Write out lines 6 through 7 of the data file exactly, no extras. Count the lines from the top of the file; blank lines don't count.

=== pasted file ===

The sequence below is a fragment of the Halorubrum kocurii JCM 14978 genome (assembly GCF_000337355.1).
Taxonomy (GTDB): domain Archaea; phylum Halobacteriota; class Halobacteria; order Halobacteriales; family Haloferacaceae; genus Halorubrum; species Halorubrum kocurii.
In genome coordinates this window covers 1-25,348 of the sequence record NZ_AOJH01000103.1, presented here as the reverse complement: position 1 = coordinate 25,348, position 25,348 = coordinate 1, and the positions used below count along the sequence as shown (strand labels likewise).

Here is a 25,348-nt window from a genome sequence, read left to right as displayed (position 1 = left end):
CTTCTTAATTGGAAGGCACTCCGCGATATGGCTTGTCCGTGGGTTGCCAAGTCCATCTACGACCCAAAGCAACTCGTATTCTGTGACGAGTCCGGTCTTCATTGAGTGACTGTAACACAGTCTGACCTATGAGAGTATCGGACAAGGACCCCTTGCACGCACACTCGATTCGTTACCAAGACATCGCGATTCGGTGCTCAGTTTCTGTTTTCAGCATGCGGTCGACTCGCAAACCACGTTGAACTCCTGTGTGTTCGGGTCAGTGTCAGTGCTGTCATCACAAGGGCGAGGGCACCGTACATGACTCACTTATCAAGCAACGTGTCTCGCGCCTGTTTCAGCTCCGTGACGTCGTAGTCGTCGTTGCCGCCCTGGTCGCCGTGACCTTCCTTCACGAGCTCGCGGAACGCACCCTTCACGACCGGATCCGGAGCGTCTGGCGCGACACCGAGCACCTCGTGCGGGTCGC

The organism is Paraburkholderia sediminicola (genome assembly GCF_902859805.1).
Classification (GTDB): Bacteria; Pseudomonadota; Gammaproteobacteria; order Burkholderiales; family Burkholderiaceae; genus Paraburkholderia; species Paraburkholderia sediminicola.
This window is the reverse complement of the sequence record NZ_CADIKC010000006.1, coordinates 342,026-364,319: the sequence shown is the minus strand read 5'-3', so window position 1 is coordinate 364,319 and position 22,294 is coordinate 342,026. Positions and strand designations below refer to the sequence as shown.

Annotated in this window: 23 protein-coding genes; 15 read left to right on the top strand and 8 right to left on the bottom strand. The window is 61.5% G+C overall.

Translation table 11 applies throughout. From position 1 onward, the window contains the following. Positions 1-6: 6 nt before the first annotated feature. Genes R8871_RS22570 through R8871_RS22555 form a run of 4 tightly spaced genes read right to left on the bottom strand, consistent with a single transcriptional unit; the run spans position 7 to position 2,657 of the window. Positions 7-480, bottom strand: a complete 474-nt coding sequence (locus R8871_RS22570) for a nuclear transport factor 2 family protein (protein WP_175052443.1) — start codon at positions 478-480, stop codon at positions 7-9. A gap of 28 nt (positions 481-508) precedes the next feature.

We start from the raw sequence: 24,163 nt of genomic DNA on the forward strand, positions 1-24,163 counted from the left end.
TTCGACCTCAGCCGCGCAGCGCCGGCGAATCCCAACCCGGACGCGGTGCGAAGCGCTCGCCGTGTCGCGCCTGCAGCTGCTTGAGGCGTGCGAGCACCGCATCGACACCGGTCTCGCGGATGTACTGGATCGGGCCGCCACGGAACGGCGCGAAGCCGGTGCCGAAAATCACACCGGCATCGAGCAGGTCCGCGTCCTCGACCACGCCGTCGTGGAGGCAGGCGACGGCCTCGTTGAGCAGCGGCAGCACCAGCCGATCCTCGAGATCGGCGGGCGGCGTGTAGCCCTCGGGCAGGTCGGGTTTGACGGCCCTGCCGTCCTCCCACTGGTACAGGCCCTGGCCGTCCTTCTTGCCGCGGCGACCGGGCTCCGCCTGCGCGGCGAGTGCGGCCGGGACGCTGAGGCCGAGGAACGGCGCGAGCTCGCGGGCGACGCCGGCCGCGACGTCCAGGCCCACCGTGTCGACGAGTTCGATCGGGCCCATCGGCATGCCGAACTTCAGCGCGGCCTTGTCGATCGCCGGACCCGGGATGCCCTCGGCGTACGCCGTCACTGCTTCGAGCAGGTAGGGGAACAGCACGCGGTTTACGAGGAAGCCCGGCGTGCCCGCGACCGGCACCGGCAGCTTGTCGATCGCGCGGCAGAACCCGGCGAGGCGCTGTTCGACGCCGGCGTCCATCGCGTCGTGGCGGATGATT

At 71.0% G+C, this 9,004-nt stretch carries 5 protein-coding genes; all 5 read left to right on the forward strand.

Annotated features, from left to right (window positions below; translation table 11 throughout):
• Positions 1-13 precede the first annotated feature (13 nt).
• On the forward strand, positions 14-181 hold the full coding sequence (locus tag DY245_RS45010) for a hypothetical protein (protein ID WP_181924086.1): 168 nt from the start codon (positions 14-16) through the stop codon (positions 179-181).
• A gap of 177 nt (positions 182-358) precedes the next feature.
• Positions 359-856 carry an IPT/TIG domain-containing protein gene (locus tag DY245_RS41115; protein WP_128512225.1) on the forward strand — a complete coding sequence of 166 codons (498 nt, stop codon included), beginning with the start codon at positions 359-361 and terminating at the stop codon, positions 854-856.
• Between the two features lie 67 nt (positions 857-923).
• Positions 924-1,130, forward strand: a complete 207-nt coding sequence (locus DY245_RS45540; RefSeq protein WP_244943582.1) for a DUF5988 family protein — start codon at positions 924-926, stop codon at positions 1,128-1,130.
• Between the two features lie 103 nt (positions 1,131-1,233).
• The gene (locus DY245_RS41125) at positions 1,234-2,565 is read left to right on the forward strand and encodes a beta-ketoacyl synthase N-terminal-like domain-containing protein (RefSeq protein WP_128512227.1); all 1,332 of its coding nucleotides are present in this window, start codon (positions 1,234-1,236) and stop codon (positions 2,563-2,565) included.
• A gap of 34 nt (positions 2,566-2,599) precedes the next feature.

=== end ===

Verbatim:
The organism is Paraburkholderia sediminicola (genome assembly GCF_902859805.1).
Classification (GTDB): Bacteria; Pseudomonadota; Gammaproteobacteria; order Burkholderiales; family Burkholderiaceae; genus Paraburkholderia; species Paraburkholderia sediminicola.